Most doctors are not proactive enough about what guidelines they use, and they don’t take the time to read the guidelines. You need to not only list your guidelines, but you need to read the guidelines. Read your ICA best practice guidelines. Some of the top chiropractors in the US spent a lot of time producing those guidelines, and they’re phenomenal guidelines. You want to look at those guidelines and utilize them.

                When you read them I think you’ll be shocked at how much latitude you have as a doctor, and now, if you’re citing that you use those guidelines and somebody has said something contrary to the guidelines, you now have a great rebuttal material for your utilization reviews or any IMEs that you get. Or in the worst-case scenario, let’s say that you have a post-payment review and somebody is saying, “Hey, we think you over-treated and we want the money back.” Well, now you’re actually set up so that you don’t really have a problem with that when you’re trading within your guidelines and you know your guidelines. Guidelines are really, really important today.

                And remember, a lot of times in an IME, or in a utilization review, a doctor will say, “Well, here’s a research paper that states a position that I’m taking.” Remember, a guideline usurps that. Guidelines go through all the research and they form a guideline. And that guideline kind of becomes a law. And until you change the guideline, it’s not changed. No matter how much new research comes out or everything else, until the guideline has changed, the guideline is present. It’s like a law. It could be a bad law, but until the law is changed, it’s present and it stays intact.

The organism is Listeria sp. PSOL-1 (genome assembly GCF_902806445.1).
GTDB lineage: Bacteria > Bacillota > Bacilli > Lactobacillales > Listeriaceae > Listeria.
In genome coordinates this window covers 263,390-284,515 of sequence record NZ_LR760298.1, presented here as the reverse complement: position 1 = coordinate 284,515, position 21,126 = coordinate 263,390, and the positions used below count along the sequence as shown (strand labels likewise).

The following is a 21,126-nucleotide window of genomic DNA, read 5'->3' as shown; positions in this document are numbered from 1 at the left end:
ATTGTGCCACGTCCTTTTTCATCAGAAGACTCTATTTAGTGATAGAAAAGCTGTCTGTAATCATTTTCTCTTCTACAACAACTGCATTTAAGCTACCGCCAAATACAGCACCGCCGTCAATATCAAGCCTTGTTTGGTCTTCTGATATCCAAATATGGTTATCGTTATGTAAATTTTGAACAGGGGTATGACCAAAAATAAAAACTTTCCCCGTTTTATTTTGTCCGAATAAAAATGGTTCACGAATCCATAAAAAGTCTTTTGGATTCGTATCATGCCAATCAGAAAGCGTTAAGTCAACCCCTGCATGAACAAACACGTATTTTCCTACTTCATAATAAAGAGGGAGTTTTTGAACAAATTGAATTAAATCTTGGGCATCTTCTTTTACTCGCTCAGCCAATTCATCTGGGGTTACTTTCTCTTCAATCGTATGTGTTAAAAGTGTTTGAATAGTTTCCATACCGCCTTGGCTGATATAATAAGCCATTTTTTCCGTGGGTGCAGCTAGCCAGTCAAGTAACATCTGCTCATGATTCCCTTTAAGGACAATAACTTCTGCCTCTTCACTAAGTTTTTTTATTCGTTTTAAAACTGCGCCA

So doctors, one of the easiest things, if you want to have a much easier time in the injury market, a much easier time navigating payment and billing, and all the various stresses that you run into, listing out your guidelines on each and every case is a really great way to start. You will like the results long-term. You’ll be able to sleep better at night when you understand exactly what you’re doing and why you’re doing it, and the fact that you have a lot of consensus. Your profession has consensus that what you’re doing is correct.

Remember, everything I teach is about objectivity. Objectivity means things are written down. You can show exactly if you have a ligament condition.  Good, here’s the consensus on it. Here’s what the impairment guides say on it. Here’s what a lot of research says about it. Here’s what Medscape says about it. You want consensus, and consensus reduces the adversarial nature of the personal injury market, and guidelines are a huge part of that.

                So again, doctors, list your guidelines that you’re using with each and every patient and in the long run, you’ll have a lot easier time navigating the personal injury market.

For more information on Spinal Ligament Injuries please check us out at http://www.smartinjurydoctor.comor check out our SmartInjuryDoctors® Podcasts on Apple Podcasts, Spotify, Google Play or Stitcher.

For information on spinal ligament testing by board certified medical radiologists go to www.thespinalkinetics.com